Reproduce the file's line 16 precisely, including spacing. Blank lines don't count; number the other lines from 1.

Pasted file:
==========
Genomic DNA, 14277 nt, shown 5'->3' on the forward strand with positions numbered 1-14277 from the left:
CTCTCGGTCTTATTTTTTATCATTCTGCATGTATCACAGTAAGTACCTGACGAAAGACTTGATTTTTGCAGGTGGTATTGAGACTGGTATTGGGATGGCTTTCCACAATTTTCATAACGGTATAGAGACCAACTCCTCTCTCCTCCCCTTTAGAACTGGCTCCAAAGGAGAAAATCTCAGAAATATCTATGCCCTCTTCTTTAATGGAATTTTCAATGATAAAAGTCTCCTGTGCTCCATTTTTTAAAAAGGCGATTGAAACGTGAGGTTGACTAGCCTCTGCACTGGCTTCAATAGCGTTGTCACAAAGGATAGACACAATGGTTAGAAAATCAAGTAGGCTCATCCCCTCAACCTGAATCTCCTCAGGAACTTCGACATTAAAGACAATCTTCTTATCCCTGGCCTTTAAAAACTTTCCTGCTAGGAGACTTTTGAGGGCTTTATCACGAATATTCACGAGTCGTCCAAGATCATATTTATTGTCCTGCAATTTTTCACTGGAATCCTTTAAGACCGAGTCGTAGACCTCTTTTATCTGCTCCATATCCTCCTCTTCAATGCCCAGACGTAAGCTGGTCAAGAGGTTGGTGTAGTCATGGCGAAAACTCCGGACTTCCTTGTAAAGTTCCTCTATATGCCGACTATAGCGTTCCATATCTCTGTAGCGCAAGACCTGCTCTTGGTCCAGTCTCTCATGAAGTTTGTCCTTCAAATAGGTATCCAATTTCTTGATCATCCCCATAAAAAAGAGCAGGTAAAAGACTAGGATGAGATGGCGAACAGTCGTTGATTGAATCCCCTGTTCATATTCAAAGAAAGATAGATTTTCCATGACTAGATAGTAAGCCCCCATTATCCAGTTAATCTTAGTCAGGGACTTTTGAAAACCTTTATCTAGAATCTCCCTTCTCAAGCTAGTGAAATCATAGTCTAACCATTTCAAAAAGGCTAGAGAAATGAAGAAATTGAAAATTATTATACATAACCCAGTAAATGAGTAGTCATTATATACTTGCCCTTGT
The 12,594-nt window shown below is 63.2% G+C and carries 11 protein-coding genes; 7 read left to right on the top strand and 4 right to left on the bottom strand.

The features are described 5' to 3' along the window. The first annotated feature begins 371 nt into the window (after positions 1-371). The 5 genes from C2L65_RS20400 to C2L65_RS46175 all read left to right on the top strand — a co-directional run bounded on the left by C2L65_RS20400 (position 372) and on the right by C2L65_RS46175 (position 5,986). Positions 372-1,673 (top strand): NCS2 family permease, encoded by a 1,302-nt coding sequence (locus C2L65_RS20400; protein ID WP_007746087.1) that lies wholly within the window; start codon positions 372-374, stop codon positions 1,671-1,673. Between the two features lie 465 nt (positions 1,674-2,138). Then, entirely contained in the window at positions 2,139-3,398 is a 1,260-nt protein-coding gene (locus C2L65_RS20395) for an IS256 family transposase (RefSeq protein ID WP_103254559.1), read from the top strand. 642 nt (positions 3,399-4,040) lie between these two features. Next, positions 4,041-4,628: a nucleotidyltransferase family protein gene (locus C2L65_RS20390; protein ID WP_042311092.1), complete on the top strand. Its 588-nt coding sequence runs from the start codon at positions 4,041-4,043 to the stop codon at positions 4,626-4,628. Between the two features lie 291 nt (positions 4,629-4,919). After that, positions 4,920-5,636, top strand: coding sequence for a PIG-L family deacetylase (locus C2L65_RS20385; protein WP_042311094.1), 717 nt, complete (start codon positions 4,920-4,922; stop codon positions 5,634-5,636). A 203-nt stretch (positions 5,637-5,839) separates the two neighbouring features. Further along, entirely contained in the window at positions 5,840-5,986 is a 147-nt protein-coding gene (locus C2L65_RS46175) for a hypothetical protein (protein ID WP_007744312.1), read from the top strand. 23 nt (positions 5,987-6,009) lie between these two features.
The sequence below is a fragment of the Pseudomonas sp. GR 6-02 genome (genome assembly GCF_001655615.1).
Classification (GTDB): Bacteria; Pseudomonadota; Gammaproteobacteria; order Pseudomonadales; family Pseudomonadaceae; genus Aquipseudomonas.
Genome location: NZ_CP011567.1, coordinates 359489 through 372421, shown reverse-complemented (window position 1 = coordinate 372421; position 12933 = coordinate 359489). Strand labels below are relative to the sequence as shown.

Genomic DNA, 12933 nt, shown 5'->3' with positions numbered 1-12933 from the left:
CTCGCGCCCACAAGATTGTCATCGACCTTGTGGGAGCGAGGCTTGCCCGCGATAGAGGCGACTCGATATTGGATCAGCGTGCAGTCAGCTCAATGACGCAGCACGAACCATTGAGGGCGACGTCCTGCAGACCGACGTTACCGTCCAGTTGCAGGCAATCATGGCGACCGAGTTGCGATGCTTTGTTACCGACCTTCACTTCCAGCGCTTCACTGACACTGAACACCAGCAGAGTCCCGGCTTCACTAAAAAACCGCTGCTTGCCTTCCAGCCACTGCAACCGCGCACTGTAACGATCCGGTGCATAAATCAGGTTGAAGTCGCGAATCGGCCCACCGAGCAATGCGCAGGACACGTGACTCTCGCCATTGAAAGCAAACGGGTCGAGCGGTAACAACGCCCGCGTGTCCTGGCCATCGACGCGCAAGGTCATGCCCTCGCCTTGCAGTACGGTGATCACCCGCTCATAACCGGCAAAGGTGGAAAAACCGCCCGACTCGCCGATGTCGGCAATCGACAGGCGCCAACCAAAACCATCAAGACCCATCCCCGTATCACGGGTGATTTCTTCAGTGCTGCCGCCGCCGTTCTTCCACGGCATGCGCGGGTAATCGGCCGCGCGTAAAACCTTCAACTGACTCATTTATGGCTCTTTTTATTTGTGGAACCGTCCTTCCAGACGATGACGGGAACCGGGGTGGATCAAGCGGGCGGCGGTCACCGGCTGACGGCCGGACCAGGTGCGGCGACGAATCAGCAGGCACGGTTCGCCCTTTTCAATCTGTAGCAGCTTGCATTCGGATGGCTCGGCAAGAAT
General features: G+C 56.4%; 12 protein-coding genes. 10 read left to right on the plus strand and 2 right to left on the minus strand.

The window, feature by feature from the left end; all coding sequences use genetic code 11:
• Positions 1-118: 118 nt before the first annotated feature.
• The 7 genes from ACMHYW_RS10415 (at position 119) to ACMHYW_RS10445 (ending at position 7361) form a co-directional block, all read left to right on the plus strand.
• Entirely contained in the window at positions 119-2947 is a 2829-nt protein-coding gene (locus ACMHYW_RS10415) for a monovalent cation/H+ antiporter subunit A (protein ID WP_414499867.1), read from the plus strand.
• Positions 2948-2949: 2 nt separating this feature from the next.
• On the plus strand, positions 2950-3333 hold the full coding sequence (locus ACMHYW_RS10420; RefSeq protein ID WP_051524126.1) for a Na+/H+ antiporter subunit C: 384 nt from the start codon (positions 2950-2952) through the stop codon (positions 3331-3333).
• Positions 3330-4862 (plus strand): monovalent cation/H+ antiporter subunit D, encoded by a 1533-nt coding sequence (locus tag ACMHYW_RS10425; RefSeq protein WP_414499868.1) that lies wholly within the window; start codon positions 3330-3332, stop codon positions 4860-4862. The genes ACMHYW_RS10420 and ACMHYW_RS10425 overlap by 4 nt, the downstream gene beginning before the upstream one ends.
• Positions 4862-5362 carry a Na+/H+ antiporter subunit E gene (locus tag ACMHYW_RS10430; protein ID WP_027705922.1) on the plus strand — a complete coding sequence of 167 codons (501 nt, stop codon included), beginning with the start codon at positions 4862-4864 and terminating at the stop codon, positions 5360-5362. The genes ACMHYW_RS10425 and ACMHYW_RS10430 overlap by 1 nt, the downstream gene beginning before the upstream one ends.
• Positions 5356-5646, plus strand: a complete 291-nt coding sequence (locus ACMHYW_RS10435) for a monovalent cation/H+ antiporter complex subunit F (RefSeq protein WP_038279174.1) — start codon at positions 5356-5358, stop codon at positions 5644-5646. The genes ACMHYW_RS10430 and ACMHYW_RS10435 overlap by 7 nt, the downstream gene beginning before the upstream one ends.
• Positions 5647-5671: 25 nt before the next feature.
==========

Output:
• On the plus strand, positions 2950-3333 hold the full coding sequence (locus ACMHYW_RS10420; RefSeq protein ID WP_051524126.1) for a Na+/H+ antiporter subunit C: 384 nt from the start codon (positions 2950-2952) through the stop codon (positions 3331-3333).